Financial Benchmarking

Financial Benchmarking

  • Source of data- One of the challenges in calculating benchmarks is the data source from which they are derived. Many small, privately held companies do not publish their financial data. Conversely, data such as tax filings for publicly held companies may be intentionally deflated or under reported for tax purposes.
  • Relevancy of data– When identifying comparable companies, businesses need to ensure that the companies are similar on multiple levels, as much as possible. For example, the comparable companies should offer similar products and/or services, have similar revenues, corporate structure, and number of employees.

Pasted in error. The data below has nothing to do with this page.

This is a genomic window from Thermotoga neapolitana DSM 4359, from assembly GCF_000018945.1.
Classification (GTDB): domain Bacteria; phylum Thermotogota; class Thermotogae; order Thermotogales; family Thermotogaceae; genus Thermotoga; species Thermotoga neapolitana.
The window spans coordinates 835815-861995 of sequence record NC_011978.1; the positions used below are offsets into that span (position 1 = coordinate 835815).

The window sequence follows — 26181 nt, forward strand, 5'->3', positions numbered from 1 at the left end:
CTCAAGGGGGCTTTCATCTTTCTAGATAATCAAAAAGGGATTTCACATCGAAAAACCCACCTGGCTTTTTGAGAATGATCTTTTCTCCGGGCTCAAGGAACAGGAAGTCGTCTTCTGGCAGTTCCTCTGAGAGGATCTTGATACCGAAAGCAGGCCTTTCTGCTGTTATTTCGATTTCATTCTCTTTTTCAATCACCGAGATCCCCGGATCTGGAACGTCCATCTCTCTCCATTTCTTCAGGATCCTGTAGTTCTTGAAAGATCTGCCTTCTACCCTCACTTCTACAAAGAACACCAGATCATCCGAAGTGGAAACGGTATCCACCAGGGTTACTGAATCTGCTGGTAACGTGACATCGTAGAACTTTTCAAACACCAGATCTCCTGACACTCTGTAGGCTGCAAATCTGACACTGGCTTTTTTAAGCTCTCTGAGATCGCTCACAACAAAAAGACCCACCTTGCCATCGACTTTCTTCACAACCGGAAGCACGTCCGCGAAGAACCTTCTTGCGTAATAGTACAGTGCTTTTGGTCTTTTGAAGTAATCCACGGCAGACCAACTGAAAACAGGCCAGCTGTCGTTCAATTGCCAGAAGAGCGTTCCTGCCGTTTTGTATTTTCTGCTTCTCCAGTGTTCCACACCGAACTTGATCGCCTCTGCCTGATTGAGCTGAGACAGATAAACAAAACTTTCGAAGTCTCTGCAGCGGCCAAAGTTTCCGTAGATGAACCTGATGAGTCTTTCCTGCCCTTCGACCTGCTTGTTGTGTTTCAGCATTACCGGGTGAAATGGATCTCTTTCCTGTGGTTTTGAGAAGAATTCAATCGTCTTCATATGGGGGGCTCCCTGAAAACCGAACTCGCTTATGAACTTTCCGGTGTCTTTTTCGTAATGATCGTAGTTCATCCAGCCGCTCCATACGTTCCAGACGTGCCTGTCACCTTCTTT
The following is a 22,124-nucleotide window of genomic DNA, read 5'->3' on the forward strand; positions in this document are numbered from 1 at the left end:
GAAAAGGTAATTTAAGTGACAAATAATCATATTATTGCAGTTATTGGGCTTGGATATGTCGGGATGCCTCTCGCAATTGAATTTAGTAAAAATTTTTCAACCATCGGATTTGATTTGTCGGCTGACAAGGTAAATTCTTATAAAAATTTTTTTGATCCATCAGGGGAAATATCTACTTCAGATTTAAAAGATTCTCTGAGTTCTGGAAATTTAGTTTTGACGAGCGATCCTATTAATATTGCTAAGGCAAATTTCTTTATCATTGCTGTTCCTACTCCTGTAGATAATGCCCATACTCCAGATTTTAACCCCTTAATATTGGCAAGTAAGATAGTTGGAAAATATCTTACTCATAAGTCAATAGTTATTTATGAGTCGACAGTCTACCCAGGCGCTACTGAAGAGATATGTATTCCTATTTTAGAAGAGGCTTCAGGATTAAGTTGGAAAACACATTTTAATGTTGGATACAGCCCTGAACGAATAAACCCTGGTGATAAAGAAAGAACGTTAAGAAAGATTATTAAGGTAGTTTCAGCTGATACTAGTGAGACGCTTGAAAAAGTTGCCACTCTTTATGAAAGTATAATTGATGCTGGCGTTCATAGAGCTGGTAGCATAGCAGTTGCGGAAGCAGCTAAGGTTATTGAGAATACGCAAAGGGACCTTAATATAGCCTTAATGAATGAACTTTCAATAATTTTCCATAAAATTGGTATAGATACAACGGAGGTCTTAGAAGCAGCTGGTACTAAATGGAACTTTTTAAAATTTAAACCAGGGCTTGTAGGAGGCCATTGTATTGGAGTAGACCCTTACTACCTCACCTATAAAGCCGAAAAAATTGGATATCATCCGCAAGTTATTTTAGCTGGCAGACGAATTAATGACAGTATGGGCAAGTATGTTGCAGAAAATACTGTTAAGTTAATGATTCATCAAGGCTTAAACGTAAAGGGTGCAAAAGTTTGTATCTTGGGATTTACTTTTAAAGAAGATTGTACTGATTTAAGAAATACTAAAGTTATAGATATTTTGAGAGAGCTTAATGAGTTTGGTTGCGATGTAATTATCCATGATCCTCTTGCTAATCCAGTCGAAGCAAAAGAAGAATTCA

• Recency of data– When comparing a company’s financial performance to an established benchmark, it is critical to understand the recency of the data comprising that benchmark. Financial figures from 5 years ago used to create a benchmark need to be noted, as economic conditions have changed substantially, and therefore the benchmark may be faulty.
  • Calculation Methodology– When developing benchmarks, it is also important to know how companies arrived at their calculations so that the financials are an “apples to apples” comparison. For example, one company within the comparables may define “profit” as earnings before income taxes while another may define it as earnings before income taxes, depreciation and amortization.
  • Key Metric Comparisons- There are several ratios that businesses use to assess financial performance which can be useful to benchmark. These include profit margin (measure of profitability), Quick Ratio (measures immediate cash liquidity, cash + accounts receivable/liabilities), Current Ratio (measures liquidity, current assets/current liabilities), Debt: Equity (measures how well a company is leveraging its debt).
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